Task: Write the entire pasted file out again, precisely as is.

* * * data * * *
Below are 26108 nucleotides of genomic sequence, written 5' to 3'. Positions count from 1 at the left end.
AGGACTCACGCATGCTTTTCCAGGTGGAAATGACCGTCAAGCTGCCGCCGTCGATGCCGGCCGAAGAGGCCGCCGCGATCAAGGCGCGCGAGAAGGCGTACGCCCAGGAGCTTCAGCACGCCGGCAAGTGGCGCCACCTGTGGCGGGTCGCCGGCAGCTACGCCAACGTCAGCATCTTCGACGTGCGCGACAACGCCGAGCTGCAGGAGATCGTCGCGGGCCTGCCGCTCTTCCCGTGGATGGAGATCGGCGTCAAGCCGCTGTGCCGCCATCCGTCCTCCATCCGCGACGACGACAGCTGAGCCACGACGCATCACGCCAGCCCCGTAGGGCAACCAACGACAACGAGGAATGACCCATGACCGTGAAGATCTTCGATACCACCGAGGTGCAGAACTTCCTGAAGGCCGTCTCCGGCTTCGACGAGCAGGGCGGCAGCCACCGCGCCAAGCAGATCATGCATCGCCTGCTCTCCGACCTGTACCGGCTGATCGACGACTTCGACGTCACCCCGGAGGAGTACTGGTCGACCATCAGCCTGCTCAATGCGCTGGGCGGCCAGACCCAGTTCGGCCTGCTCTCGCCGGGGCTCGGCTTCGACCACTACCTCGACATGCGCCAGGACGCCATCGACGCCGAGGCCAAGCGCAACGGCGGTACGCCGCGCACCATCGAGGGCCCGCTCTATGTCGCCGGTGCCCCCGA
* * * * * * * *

Below are 26108 nucleotides of genomic sequence, written 5' to 3'. Positions count from 1 at the left end.
AGGACTCACGCATGCTTTTCCAGGTGGAAATGACCGTCAAGCTGCCGCCGTCGATGCCGGCCGAAGAGGCCGCCGCGATCAAGGCGCGCGAGAAGGCGTACGCCCAGGAGCTTCAGCACGCCGGCAAGTGGCGCCACCTGTGGCGGGTCGCCGGCAGCTACGCCAACGTCAGCATCTTCGACGTGCGCGACAACGCCGAGCTGCAGGAGATCGTCGCGGGCCTGCCGCTCTTCCCGTGGATGGAGATCGGCGTCAAGCCGCTGTGCCGCCATCCGTCCTCCATCCGCGACGACGACAGCTGAGCCACGACGCATCACGCCAGCCCCGTAGGGCAACCAACGACAACGAGGAATGACCCATGACCGTGAAGATCTTCGATACCACCGAGGTGCAGAACTTCCTGAAGGCCGTCTCCGGCTTCGACGAGCAGGGCGGCAGCCACCGCGCCAAGCAGATCATGCATCGCCTGCTCTCCGACCTGTACCGGCTGATCGACGACTTCGACGTCACCCCGGAGGAGTACTGGTCGACCATCAGCCTGCTCAATGCGCTGGGCGGCCAGACCCAGTTCGGCCTGCTCTCGCCGGGGCTCGGCTTCGACCACTACCTCGACATGCGCCAGGACGCCATCGACGCCGAGGCCAAGCGCAACGGCGGTACGCCGCGCACCATCGAGGGCCCGCTCTATGTCGCCGGTGCCCCCGA